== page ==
All of that said, to get a joint bank account, and to change name, you're going to need an Official Certificate of Marriage. The yellowish Certificate of Marriage that you're handed on your wedding day is lovely and formal, but it's missing that word "Official" because an OCoM can only be issued by the Births, Deaths, and Marriages department of the state of Australia where your marriage was registered, and your marriage is registered in the state in which the ceremony occured. Not the state where you live, or where the celebrant lives. Some states in Australia make this easy, some make it hard, when I'm your celebrant I'll walk you through the steps so it's easy.

Every celebrant has a different impassioned view on where the celebrant should stand, as for me, I think the most natural, the least weird, the nicest place for a celebrant to stand is with the couple, in the middle of the ceremony. This isn't a stage production, it's a conversation about something really intimate and beautiful.


43 reviews 5.0 Write a Review

May 2023

From the moment Ben and I met Josh we knew we were in good hands and he was the perfect person to officiate our marriage. Josh was personable, helpful, down to earth from our first meeting and again on our wedding day. What I loved is that he doesn’t read off a script you know it’s his own words in the moment which were heartwarming yet fun and personalised to us. Thank you for playing a special part in our big day Josh. Ben and Teala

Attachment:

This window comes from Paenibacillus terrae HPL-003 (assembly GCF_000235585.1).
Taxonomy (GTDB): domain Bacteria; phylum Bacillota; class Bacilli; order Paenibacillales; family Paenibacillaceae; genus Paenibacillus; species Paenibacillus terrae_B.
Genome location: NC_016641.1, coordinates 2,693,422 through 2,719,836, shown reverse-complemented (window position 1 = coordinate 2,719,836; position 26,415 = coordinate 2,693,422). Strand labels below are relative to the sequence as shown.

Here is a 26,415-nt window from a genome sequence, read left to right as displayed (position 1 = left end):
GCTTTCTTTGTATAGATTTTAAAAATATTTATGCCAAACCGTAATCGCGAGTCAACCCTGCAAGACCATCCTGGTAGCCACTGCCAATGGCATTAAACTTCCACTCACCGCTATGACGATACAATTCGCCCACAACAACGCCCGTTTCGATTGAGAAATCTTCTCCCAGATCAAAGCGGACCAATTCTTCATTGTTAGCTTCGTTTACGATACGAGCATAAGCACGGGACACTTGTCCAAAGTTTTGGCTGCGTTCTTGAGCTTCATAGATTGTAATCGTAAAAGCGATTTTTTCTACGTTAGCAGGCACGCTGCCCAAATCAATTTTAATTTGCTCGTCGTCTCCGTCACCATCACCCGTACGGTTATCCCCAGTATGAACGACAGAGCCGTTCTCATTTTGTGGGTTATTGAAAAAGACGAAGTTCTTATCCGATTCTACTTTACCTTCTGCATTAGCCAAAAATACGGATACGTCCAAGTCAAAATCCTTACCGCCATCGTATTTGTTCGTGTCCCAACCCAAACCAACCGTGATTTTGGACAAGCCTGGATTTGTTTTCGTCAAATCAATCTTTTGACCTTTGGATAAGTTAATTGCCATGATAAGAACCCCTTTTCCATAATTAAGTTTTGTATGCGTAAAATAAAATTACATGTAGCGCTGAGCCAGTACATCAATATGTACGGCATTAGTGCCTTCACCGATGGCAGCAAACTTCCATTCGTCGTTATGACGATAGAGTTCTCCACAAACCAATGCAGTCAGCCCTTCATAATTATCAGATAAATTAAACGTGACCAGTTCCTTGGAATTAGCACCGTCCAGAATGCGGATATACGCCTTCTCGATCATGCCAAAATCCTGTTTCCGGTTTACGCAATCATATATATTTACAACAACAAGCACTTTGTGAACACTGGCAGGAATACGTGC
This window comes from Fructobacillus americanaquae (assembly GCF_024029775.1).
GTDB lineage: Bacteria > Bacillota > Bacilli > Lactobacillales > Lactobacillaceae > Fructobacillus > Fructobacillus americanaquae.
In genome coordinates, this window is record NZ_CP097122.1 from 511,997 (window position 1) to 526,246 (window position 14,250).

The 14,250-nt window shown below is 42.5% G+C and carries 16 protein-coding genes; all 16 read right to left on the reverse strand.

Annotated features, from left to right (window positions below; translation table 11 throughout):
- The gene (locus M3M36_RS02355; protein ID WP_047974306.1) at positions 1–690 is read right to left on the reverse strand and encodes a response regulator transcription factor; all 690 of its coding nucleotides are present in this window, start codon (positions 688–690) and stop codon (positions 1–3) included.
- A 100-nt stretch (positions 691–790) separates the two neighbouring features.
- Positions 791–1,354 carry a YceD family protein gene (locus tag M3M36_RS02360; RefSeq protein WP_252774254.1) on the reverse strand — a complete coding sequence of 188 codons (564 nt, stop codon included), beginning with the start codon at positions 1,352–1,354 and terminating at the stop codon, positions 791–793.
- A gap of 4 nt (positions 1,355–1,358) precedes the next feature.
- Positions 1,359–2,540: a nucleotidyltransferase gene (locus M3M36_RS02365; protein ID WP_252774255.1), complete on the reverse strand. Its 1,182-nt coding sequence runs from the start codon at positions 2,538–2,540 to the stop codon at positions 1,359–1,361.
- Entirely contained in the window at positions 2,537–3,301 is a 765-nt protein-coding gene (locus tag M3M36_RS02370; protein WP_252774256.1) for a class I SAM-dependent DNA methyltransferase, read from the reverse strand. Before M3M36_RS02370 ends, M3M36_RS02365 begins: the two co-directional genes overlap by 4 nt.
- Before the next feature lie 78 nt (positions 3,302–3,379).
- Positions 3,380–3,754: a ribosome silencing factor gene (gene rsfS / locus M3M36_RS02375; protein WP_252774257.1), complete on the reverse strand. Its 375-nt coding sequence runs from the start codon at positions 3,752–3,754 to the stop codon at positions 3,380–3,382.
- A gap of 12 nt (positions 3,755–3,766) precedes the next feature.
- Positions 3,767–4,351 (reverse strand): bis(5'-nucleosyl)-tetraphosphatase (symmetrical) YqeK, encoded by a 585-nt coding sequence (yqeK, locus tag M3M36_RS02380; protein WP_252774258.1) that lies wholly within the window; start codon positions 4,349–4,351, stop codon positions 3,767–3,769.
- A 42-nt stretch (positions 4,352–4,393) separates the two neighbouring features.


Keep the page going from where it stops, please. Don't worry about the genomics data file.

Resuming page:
Teala P.

Josh Withers

Thank you so much Ben and Teala! It was such an honour to create something epic for you at Gabbinbar Homestead.

June 2016

Josh was excellent. He was so awesome, so funny. He was so relaxed and did a really good job. He made it fun!

Melissa S.

Josh Withers

Thanks Melissa!

December 2015

Josh was absolutely AMAZING. While our ceremony felt like it was made just for us and that we were the only ones there, but our guests also said they enjoyed our ceremony more than any previous family weddings, no stuffiness and long winded meanings of marragies here! I wouldn't even continue looking for a celebrant after you found Josh just give him a call, message, email, skype or contact him on social media he is everywhere!!! Big Love to you Josh for making our moment perfect.

Sara Jane T.

Josh Withers

Big love right back atcha!

December 2023

Josh was our celebrant for our intimate elopement (just us!) in December 2023. I could not recommend him more, he made us both feel at ease and relaxed. It was a truly magical afternoon and we are still in awe of what Josh created for us.

Amber

September 2023

Josh is the perfect choice for a celebrant who is personable, focused on the couple, and creates a wonderfully relaxed atmosphere. Our elopement with Josh was an incredibly stress-free and intimate experience. We wholeheartedly recommend his services!

Ellie G.


Expert Advice

expert advice

As a wedding professional, Josh Withers offers expert advice to help couples plan their perfect day. Ask a question or read their expert advice.

Get Expert Advice